A Cannonier from Dominica

In researching my husband’s Cannonier ancestors from St Kitts, I have come across connections to Cannoniers from Montserrat. I’ve also found one Cannonier who appears on the small West Indian island of Dominica. Originally populated by the native Ortoroid, Arawak and then Kalinago (also known as Carib) peoples, it was colonized first by the French, and then by the English. The island achieved independence in 1978. Like other Caribbean territories, Dominica developed an agricultural economy based on the labor of enslaved people, comprised mostly of captured Africans and their descendants.

William Cannonier shows up in a number of records from Dominica in the early 1800s. In one deed document from 1818, he made the gift of a house in St John parish, “in consideration of the good services of Mary Francis Payne”. William was identified as a shopkeeper of the island of Dominica.

In the 1817 and 1823 Former British Colonial Dependencies Slave Registers, William appeared as an enslaver. In 1817, he held four people:

  • Alphonse, a 25 year old mason, an Igbo man born in Africa
  • Victor, a 50 year old boatman from the Congo
  • Therese, a 40 year old domestic servant born in Dominica
  • Marie, a 3 year old native of Dominica, with racial designation given as “red”

There is an interesting note that was provided regarding Alphonse. The register described him as “Ibbo with his country marks in the face”. Ibbo (or Igbo) is an ethnic group centered around Nigeria. The “country marks” presumably refers to the facial scarification practice among the Igbo people, designating high social position and regional origins. Apparently some slave merchants preferred not to deal with men with these markings, as they were considered more difficult to control due to their higher social standing in their home country.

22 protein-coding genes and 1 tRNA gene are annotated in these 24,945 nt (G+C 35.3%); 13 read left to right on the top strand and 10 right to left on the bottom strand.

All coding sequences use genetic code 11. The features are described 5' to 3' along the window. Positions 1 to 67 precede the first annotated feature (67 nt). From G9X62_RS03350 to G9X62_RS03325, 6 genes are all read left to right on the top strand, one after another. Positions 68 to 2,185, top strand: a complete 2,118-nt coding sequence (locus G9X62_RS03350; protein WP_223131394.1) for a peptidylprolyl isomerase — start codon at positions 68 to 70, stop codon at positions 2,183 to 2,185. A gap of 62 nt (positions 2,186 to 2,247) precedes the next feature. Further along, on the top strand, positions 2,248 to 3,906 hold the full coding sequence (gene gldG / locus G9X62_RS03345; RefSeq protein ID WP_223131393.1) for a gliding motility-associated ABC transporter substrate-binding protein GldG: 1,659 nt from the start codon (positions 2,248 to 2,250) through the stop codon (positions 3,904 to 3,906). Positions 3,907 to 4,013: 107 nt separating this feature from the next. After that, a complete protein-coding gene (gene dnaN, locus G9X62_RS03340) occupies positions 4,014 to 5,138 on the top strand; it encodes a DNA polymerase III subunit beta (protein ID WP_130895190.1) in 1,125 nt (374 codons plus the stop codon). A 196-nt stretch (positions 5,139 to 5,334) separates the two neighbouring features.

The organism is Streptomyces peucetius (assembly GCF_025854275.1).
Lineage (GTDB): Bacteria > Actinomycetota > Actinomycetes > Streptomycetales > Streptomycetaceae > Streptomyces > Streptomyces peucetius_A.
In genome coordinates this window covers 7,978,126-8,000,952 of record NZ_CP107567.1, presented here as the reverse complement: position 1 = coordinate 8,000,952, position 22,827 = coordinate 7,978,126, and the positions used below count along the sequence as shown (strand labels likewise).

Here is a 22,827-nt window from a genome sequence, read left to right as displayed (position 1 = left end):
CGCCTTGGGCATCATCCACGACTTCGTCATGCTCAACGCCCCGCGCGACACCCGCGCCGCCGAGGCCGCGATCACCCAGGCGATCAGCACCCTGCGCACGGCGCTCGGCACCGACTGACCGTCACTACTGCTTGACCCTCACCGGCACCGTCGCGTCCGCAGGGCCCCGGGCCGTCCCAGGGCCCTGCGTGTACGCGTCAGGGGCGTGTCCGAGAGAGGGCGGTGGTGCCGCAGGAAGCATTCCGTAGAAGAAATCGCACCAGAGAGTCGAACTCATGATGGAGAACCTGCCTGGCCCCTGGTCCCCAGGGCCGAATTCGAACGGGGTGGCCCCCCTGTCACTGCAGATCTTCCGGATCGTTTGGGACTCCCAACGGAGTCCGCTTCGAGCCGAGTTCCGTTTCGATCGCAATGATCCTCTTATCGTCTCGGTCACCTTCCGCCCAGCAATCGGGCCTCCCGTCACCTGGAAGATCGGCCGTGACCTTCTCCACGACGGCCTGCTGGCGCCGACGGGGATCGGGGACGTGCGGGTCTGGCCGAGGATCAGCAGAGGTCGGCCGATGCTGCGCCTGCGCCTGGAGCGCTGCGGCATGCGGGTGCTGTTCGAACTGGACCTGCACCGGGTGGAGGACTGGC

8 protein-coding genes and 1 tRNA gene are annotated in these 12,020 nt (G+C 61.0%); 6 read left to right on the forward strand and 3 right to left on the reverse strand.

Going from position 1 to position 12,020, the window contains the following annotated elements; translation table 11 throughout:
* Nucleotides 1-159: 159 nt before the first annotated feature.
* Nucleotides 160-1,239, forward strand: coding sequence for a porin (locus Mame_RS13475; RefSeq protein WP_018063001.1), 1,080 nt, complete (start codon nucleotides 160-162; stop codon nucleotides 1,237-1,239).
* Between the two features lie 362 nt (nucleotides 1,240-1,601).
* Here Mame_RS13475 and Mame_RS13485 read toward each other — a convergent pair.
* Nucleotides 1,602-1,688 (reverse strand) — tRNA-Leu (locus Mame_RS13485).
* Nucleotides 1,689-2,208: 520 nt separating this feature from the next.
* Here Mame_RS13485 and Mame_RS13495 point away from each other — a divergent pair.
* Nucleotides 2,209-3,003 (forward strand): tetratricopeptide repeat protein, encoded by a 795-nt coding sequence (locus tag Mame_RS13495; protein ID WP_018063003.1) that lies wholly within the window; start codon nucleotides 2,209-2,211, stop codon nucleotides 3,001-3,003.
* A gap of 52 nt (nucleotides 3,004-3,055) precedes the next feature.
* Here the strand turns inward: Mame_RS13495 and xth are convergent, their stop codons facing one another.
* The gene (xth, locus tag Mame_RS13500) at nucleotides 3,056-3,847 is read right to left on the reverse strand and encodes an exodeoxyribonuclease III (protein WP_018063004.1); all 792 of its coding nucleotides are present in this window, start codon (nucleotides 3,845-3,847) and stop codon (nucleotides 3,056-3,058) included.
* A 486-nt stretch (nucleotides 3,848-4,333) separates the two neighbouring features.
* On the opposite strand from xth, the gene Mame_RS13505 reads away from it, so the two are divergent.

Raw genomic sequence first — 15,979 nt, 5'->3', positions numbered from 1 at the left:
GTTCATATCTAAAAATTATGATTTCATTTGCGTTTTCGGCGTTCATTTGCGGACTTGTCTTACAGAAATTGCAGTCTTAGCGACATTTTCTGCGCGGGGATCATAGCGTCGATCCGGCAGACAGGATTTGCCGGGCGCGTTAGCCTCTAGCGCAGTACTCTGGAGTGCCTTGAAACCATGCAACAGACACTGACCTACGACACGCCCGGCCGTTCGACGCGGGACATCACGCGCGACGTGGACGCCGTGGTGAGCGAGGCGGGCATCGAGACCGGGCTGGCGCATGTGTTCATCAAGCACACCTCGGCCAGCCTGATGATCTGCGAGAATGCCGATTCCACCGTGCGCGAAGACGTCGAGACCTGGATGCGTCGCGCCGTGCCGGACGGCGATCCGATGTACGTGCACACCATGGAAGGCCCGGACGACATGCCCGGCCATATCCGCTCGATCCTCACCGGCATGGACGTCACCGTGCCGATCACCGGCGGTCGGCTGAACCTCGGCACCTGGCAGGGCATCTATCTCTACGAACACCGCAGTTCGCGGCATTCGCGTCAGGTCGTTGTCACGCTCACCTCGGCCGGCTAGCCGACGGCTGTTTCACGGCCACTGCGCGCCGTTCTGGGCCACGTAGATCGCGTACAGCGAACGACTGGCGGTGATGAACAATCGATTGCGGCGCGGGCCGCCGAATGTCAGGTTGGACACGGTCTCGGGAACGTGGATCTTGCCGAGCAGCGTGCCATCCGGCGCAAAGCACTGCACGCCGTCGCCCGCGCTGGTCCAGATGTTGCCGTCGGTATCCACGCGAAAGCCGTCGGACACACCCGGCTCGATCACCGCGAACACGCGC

Dominica was different from St Kitts in the stronger presence there of indigenous people, true even today. There had been strong resistance to French and British colonization by the Kalinago people in Dominca. The natives were aided by the very rough, mountainous terrain that made it more difficult to completely conquer higher, more remote areas. Today, a 3700 acre Kalinago reservation on Dominica is the only indigenous reserve in the Caribbean islands.

Although the indigenous people of Dominica fought fiercely against slavery, there were a small number listed as “native” or “red” in the 1817 slave registry, like 3 year old Marie. The vast majority of enslaved individuals were given racial designations black, colored, or mulatto, and were born in Africa or “creole” (meaning someone of African ancestry born locally).

In an 1821 list of slaves sold by the local Provost Marshal as part of writs of execution (perhaps to pay a debt or a fine following a court proceeding), Victor and Alphonse were sold. In the 1823 slave registry, it was noted that Therese had died, and Victor was sold to another owner. There may have been an error in one of the documents, as the 1823 registry shows Alphonse still held by William.